“There was a failure of leadership,” Brewer told the audience.
Brewer said the store manager should had never called police on the two men, who were handcuffed and escorted out for “trespassing,” according to local authorities. Several protests were held at the store and other Starbucks nationwide, accusing the company of racially profiling.
The men received a settlement from the city of Philadelphia, officials announced Wednesday.
Brewer said Thursday the store manager should not have been in that job and was not following the company’s policies. Some repeatedly asked if the manager is racist.
“Was her judgment a result of racism? I don’t know,” said Brewer, who called the manager’s actions “poor judgment.”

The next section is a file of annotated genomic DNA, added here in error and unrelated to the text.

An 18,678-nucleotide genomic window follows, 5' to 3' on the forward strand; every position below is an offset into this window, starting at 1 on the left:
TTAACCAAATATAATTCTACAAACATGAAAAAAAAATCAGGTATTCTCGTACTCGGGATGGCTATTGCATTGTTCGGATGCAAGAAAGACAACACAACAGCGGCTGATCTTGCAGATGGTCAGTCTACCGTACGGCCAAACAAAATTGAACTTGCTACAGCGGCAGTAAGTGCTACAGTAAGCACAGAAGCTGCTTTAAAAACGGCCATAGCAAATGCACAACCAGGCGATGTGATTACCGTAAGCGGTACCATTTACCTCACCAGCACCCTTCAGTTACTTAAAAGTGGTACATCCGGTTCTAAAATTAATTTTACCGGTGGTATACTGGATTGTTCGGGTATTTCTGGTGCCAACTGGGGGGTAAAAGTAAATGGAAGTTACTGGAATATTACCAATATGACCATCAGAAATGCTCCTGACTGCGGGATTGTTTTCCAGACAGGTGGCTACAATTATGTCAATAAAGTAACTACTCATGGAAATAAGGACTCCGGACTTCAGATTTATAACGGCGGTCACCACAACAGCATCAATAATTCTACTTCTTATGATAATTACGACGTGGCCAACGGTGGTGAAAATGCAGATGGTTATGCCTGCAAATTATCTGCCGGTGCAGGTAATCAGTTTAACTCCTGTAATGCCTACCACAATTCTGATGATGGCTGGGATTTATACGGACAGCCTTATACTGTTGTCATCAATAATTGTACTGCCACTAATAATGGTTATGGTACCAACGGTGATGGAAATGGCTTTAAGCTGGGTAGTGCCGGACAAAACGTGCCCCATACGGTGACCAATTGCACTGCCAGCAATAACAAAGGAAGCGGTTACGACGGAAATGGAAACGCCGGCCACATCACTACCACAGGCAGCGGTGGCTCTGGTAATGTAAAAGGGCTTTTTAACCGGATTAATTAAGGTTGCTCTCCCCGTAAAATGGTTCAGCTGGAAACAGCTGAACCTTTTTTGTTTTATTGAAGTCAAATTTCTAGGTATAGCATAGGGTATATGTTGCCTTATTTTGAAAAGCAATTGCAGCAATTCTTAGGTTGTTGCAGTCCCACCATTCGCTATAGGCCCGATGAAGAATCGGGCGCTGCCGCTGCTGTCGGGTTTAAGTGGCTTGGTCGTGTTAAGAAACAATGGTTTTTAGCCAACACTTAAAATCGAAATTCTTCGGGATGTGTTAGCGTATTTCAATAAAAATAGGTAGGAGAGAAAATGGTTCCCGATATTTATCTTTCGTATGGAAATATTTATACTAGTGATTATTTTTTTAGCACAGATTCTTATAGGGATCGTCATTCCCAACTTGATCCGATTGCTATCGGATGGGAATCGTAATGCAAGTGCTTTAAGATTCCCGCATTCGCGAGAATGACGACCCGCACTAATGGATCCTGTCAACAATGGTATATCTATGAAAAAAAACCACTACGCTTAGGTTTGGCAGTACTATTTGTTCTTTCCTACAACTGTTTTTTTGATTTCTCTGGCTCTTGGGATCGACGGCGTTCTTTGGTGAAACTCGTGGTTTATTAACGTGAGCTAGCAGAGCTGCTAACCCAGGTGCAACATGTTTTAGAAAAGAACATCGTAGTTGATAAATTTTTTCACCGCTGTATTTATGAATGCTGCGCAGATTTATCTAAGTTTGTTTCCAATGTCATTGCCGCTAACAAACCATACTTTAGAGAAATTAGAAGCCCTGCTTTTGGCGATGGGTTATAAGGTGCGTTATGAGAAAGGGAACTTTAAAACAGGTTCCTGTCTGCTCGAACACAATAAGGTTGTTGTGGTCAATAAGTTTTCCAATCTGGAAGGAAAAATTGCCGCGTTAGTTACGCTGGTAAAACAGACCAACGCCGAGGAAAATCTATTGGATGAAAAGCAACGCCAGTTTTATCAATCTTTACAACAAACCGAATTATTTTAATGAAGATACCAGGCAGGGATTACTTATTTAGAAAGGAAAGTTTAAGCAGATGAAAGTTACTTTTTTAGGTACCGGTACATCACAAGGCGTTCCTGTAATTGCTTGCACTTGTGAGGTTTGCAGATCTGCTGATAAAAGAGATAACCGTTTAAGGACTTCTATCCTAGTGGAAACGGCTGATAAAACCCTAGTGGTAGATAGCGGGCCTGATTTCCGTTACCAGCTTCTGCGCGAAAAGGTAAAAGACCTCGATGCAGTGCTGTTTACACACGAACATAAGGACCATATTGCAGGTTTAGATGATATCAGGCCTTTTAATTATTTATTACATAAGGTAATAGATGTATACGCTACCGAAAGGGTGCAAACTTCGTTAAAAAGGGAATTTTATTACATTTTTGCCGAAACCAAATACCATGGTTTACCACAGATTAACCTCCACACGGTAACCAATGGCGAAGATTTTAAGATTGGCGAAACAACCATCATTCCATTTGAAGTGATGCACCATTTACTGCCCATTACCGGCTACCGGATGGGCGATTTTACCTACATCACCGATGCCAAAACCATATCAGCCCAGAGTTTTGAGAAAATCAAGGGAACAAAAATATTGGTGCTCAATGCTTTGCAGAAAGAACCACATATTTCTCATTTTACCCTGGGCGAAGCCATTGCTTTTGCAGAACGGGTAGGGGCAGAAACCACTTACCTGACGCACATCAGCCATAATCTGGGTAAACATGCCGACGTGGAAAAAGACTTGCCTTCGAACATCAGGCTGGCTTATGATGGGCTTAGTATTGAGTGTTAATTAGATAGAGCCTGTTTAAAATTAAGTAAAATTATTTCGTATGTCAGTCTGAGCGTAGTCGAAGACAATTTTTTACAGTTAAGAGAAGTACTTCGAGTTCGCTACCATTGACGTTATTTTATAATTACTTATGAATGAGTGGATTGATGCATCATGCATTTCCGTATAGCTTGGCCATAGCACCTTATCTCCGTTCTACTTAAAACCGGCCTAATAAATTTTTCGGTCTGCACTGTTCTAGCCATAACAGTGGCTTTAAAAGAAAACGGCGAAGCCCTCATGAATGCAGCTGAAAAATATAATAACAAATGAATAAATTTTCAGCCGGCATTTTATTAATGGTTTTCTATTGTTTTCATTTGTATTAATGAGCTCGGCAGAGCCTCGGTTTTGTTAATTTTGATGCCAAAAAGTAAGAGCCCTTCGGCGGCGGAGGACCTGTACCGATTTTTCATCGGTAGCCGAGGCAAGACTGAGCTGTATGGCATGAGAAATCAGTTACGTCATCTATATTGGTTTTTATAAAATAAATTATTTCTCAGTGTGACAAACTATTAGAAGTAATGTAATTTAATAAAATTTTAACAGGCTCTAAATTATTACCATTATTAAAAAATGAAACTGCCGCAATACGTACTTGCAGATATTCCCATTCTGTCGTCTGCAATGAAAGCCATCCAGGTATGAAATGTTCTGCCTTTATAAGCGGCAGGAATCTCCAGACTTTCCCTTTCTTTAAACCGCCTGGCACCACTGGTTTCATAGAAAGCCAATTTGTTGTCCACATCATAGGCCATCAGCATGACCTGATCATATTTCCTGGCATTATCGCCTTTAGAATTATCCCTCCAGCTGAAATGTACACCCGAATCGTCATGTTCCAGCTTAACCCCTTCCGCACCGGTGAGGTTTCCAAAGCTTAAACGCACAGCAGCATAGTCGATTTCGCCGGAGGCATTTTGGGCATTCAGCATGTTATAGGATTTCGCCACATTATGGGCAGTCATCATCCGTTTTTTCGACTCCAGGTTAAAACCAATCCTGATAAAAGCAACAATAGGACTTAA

The manager is no longer with the company.
Some audience members accused the company leaders of dodging questions. Schultz and Brewer spent much of the meeting talking about the company’s efforts to make Starbucks a great work environment and discussing race relations.
“I do not have the answers,” Schultz said. “I’m seeking insight and wisdom for myself.”
Starbucks plans to close all of its stores the afternoon of May 29 so its employees can undergo racial bias education.